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The Delaware Superior Court was the first state court to adopt a rule (Civil Rule 107(h)) which allows parties to file briefs and appendices with the court on hyperlinked CD-ROM disks. Under the rule, identical copies of any brief and exhibits may be filed on CD-ROM unless otherwise ordered by the court.

It is required that the CD-ROM include imaged or text copies of all legal authorities cited. A single CD-ROM can store the equivalent of 100,000 word processed pages. "When the parties are allowed to file briefs and appendices on CD-ROM there are a number of conveniences for the court and the litigants," said President Judge Henry Ridgely. "The most obvious convenience is portability. Hundreds of pages can be carried in your pocket and accessed from any computer. Probably the most helpful benefit is time savings for the reader," said President Judge Ridgely.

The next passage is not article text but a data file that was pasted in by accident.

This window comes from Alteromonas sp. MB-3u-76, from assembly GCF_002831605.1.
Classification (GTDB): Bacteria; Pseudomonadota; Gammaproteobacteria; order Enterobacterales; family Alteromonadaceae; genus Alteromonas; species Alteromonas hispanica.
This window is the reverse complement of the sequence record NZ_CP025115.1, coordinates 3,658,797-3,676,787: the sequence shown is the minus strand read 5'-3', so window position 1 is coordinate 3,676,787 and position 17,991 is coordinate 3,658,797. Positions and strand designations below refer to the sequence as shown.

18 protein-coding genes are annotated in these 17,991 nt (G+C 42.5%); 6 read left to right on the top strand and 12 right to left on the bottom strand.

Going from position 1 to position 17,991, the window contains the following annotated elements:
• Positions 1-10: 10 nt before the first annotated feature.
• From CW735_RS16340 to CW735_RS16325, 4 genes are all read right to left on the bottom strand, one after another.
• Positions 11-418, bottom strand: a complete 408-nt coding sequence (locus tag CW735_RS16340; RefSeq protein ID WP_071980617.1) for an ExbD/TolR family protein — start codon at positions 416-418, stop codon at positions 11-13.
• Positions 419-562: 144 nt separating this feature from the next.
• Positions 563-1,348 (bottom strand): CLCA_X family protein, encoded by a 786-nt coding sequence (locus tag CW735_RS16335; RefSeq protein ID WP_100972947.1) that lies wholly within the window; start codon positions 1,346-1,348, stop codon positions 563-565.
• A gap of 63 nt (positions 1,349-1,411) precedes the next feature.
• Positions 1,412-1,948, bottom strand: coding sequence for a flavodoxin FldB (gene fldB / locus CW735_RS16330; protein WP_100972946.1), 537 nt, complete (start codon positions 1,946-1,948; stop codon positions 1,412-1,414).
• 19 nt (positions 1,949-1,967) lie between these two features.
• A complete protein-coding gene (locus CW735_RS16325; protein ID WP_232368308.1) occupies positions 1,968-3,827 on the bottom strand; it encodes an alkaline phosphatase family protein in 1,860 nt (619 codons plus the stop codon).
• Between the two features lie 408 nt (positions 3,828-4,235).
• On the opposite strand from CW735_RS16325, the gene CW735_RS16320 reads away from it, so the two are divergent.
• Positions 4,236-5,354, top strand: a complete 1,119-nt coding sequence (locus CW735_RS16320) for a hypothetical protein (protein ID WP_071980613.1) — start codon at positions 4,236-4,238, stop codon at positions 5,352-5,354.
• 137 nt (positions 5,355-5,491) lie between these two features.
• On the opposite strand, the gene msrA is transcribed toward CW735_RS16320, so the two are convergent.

Access to citations within the brief is immediate with a double click. The practical benefit of this technology has been recognized in a Delaware Court of Chancery opinion. Chancellor William Chandler thanked the parties for submitting the briefs on CD-ROM in the case of Merck v. SmithKline Beecham saying, "It would not have been possible to review the record and the legal arguments and issue this decision as promptly without this high tech advantage."